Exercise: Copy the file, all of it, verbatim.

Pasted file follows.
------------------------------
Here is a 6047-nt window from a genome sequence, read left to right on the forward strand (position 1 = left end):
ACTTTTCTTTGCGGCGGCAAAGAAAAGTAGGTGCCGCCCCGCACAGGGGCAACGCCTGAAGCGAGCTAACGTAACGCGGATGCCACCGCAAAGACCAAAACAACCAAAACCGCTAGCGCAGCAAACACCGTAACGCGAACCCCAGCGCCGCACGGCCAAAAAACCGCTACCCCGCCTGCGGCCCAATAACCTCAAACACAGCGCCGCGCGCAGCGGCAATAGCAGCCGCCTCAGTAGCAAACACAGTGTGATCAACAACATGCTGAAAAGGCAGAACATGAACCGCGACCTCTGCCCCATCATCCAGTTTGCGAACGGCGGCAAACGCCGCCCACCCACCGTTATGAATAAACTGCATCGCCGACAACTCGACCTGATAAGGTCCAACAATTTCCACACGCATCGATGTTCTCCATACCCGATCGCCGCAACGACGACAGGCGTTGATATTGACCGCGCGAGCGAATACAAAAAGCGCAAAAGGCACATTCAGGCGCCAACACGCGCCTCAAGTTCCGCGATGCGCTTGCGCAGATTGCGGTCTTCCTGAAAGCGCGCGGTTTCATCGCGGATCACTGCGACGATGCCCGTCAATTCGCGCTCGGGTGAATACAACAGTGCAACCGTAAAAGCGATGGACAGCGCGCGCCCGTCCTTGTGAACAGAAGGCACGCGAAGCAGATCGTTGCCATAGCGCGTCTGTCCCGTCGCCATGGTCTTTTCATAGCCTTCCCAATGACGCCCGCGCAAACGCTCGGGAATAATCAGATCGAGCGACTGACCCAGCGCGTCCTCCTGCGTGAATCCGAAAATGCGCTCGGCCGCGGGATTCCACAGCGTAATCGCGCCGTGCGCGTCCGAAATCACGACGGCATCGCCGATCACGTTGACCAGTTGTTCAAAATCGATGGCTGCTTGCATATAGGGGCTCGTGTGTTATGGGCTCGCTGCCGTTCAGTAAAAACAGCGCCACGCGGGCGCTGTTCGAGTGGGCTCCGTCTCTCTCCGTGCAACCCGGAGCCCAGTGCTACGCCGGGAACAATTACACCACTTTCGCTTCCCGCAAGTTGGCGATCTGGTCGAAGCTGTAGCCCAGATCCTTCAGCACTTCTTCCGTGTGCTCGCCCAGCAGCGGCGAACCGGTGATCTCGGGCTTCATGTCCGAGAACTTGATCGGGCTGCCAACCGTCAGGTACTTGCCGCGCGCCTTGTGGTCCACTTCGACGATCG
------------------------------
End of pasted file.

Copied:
Here is a 6047-nt window from a genome sequence, read left to right on the forward strand (position 1 = left end):
ACTTTTCTTTGCGGCGGCAAAGAAAAGTAGGTGCCGCCCCGCACAGGGGCAACGCCTGAAGCGAGCTAACGTAACGCGGATGCCACCGCAAAGACCAAAACAACCAAAACCGCTAGCGCAGCAAACACCGTAACGCGAACCCCAGCGCCGCACGGCCAAAAAACCGCTACCCCGCCTGCGGCCCAATAACCTCAAACACAGCGCCGCGCGCAGCGGCAATAGCAGCCGCCTCAGTAGCAAACACAGTGTGATCAACAACATGCTGAAAAGGCAGAACATGAACCGCGACCTCTGCCCCATCATCCAGTTTGCGAACGGCGGCAAACGCCGCCCACCCACCGTTATGAATAAACTGCATCGCCGACAACTCGACCTGATAAGGTCCAACAATTTCCACACGCATCGATGTTCTCCATACCCGATCGCCGCAACGACGACAGGCGTTGATATTGACCGCGCGAGCGAATACAAAAAGCGCAAAAGGCACATTCAGGCGCCAACACGCGCCTCAAGTTCCGCGATGCGCTTGCGCAGATTGCGGTCTTCCTGAAAGCGCGCGGTTTCATCGCGGATCACTGCGACGATGCCCGTCAATTCGCGCTCGGGTGAATACAACAGTGCAACCGTAAAAGCGATGGACAGCGCGCGCCCGTCCTTGTGAACAGAAGGCACGCGAAGCAGATCGTTGCCATAGCGCGTCTGTCCCGTCGCCATGGTCTTTTCATAGCCTTCCCAATGACGCCCGCGCAAACGCTCGGGAATAATCAGATCGAGCGACTGACCCAGCGCGTCCTCCTGCGTGAATCCGAAAATGCGCTCGGCCGCGGGATTCCACAGCGTAATCGCGCCGTGCGCGTCCGAAATCACGACGGCATCGCCGATCACGTTGACCAGTTGTTCAAAATCGATGGCTGCTTGCATATAGGGGCTCGTGTGTTATGGGCTCGCTGCCGTTCAGTAAAAACAGCGCCACGCGGGCGCTGTTCGAGTGGGCTCCGTCTCTCTCCGTGCAACCCGGAGCCCAGTGCTACGCCGGGAACAATTACACCACTTTCGCTTCCCGCAAGTTGGCGATCTGGTCGAAGCTGTAGCCCAGATCCTTCAGCACTTCTTCCGTGTGCTCGCCCAGCAGCGGCGAACCGGTGATCTCGGGCTTCATGTCCGAGAACTTGATCGGGCTGCCAACCGTCAGGTACTTGCCGCGCGCCTTGTGGTCCACTTCGACGATCG